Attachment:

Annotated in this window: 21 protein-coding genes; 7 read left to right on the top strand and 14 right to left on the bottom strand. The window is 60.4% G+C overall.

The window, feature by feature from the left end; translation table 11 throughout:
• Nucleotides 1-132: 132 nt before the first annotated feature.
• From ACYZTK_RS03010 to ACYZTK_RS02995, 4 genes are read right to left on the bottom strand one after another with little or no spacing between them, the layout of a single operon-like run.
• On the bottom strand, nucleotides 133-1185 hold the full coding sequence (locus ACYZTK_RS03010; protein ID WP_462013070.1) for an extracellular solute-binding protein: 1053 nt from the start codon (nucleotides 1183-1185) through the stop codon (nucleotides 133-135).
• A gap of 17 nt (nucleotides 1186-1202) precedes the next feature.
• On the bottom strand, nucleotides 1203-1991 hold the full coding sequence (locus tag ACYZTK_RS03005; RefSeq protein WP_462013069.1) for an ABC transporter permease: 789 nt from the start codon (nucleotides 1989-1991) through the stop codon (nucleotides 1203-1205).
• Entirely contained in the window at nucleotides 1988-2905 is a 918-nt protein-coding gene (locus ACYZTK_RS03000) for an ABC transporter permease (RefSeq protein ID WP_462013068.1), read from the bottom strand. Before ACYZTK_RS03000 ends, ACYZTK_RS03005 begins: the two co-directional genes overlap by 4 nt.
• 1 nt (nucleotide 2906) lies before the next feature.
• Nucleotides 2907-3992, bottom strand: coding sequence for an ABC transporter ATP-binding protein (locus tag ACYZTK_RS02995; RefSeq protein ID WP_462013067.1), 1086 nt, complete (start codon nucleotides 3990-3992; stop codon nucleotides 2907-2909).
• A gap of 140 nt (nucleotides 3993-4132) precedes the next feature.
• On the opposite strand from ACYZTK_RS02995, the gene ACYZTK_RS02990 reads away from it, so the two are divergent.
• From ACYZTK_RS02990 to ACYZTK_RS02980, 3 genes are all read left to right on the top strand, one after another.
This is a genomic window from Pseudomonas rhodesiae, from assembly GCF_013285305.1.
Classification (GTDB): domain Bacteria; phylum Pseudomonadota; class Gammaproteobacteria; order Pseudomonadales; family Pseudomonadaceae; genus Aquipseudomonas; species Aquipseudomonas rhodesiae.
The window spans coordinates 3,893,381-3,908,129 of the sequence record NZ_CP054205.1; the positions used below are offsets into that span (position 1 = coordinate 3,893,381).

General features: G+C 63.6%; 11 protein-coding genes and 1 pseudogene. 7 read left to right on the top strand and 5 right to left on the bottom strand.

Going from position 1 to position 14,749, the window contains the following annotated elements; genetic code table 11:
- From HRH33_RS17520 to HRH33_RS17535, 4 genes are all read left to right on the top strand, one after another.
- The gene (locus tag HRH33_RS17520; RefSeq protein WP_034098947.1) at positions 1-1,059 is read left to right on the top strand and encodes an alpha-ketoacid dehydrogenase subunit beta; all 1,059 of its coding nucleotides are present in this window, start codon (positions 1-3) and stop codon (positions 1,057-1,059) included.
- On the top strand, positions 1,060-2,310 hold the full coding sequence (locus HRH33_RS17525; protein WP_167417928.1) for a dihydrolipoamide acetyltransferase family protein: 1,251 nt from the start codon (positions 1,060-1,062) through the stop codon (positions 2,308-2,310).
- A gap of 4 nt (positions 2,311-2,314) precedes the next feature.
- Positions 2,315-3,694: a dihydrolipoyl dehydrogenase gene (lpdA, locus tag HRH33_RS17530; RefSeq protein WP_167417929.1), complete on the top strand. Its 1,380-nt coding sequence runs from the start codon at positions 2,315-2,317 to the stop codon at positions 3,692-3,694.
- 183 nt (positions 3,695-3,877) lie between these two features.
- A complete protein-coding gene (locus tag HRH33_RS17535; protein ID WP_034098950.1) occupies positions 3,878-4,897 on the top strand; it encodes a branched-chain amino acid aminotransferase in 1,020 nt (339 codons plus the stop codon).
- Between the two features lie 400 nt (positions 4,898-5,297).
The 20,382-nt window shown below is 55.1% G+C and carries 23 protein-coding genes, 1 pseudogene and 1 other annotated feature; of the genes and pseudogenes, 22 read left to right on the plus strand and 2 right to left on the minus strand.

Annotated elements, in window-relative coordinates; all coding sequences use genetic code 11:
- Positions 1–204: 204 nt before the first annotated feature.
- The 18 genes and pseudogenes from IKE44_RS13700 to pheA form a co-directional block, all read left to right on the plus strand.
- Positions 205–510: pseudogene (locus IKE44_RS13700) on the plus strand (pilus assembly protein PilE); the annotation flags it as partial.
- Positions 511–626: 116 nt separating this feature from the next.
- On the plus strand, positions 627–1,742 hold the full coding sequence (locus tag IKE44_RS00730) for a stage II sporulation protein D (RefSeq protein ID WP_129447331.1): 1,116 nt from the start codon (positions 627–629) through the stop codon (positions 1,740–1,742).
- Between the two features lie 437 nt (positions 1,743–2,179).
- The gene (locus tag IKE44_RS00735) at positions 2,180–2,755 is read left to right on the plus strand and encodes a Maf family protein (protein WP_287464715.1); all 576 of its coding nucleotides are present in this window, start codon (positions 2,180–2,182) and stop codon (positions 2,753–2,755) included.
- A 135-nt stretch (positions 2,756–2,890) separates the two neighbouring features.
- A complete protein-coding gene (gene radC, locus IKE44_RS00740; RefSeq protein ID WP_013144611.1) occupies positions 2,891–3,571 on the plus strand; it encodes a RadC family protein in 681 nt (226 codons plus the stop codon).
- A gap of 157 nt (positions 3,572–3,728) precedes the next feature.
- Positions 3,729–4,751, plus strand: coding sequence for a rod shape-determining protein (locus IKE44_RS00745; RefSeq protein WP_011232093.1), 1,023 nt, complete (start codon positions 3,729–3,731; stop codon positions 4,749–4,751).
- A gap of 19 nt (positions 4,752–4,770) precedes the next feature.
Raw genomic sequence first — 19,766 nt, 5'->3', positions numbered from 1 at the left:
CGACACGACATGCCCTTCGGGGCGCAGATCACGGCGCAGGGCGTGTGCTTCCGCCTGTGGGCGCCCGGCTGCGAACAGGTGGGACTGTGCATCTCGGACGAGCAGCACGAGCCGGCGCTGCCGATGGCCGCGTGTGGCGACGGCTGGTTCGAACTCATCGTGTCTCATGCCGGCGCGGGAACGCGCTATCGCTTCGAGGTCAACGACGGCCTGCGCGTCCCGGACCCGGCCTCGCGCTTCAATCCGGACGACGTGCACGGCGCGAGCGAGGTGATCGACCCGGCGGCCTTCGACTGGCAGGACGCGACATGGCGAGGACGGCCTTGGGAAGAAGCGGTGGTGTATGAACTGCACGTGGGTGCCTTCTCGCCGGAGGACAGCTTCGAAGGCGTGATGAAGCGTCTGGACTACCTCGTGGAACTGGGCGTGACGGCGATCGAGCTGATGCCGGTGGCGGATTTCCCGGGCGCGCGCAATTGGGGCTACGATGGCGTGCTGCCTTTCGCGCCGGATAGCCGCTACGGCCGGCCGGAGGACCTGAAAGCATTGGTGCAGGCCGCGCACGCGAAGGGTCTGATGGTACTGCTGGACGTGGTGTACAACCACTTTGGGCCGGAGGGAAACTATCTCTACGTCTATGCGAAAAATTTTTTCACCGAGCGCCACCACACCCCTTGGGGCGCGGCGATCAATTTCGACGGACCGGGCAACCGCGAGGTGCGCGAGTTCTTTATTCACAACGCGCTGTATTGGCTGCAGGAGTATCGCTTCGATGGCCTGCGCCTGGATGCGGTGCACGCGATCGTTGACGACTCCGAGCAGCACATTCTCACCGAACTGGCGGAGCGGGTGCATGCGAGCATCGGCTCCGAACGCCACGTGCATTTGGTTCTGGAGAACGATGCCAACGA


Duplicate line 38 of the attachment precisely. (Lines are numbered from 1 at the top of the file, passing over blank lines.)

- A gap of 157 nt (positions 3,572–3,728) precedes the next feature.